Galore begins at some undefined date in early-nineteenth century Newfoundland. The dates are relatively unimportant, with the first appearance of an actual date not occurring until page 251 of the book. It beings with the birth of a man from the belly of a whale, and follows the story of the family that rescues him, the Devines, and their enemies, the Sellers, in the small settlement of Paradise Deep on the shores of Newfoundland. From there, the story meanders through approximately 100 years in the lives of the two primary families and the cast of others that make up the struggling settlement, through the highs and lows of cod fishing and the seal hunts. There are births, deaths, marriages, feuds and religion. There is the magical – the ghost of a dead husband, babies baptized and cured by and apple trees. There is the fantastical – a haul of squid, linked in an unending chain passed boat to boat. And there are the harsh realities of a life dependent on the ebbs and flows of the ocean – the deaths at sea and starvation during rough seasons. Finally, there is the slow, gradual change of the fishing community as it eases into the twentieth century and World War I.  Most importantly, this is a story about stories – the story of a family, of a community and of a livelihood – and how those stories change shape and tone over time, and how those stories impact later generations.

Crummey was nominated for the 2009 Governor General’s Award for Galore, and it was a nomination that was well-deserved. The book grabs you from the first page, and despite a large cast of characters, manages the shifts in time and character easily and deftly. (There is a small family tree at the beginning of the book to help keep the many characters and relationships straight). Most importantly, he skillfully captures the cadence and rhythm of the Newfoundland dialect, making it feel authentic without overwhelming the reader. The dialogue flows easily, despite the lack of quotation marks (a small, personal bugaboo of mine, but which Crummey succesfully naviagates here with the us of the em-dash).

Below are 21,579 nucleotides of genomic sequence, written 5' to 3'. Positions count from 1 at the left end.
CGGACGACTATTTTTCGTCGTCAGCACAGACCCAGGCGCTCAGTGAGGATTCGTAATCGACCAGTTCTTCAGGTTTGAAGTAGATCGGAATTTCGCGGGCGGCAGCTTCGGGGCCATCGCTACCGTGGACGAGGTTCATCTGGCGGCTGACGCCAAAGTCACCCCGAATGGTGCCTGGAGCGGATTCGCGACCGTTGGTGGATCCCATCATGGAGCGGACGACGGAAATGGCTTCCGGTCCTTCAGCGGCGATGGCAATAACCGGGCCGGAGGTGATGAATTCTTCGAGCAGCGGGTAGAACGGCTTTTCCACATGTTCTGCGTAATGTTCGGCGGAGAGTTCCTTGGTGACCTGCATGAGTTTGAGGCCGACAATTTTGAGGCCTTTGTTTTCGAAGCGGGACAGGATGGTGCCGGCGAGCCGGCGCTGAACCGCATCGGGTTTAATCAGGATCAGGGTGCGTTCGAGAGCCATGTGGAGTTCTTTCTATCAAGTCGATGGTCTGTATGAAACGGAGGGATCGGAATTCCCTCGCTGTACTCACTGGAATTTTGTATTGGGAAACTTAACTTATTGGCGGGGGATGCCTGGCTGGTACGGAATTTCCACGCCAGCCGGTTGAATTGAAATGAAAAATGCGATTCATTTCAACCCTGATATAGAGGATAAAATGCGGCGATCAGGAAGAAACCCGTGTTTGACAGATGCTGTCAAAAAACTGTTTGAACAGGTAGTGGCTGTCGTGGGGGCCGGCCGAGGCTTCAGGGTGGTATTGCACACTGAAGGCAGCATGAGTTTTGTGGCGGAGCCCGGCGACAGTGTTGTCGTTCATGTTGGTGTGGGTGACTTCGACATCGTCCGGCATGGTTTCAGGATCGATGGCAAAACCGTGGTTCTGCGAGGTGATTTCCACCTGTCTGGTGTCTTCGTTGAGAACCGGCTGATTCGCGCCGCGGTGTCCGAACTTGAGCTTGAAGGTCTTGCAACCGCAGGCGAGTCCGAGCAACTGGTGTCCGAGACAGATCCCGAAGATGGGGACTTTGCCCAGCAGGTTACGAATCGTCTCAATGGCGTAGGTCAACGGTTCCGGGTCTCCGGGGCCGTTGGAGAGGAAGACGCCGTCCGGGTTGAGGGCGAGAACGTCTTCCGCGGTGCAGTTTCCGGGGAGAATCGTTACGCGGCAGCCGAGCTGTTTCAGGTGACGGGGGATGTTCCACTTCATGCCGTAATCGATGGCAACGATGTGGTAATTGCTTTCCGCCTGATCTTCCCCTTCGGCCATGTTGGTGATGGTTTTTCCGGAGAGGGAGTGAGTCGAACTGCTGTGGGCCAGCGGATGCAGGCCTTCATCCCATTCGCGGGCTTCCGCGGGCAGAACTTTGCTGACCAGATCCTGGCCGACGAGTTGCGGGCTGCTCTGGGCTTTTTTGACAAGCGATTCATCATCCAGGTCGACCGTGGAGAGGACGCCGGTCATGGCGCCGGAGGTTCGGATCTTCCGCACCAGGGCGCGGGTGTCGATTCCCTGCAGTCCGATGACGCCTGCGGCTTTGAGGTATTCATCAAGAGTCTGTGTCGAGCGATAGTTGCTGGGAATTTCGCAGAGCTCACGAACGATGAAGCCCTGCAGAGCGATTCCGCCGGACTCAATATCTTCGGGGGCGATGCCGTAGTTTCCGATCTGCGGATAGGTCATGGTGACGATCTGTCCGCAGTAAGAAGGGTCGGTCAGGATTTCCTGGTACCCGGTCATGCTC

Obediah: James Woundy now, he was a lazy stawkins.
Azariah: Not quite right in the head, but sweet as molasses.
Obediah: Sweet as molasses and just as slow
Azariah: He had the one daughter. And James Woundy had all he could do not to choke on his food so there’s no telling how he managed it.

Newfoundland is a place steeped with mythology and the magical, and it imbues this book without it overwhelming it. Crummey walks the fine line of magical realism, while tempering it with the realities of life on the shore during the nineteenth century. Characters are injured, maimed or die as a result of the harshness of the land and their occupation, yet the book rarely feels morbid. In some respects, Galore feels a bit like a history lesson wrapped up in a compulsively readable story. (Indeed, one of the later characters, William Coaker, was a real person, and his history of unionizing the fishing industry is a part of Canadian history.)

It is rare that I find a book with few missteps, but Galore was one of those books. It is a fantastical adventure of a book and a world so complete that I could almost believe I was in Paradise Deep. I am now eagerly looking forward to Michael Crummey’s next novel, and will be adding his previous titles, Flesh and Blood (a book of short stories) and River Thieves (his first novel) to my reading list.

Rating: A+

Details
Galore by Michael Crummey
Doubleday Canada, 2009
Hardcover, 336 pages
Reviewed from library copy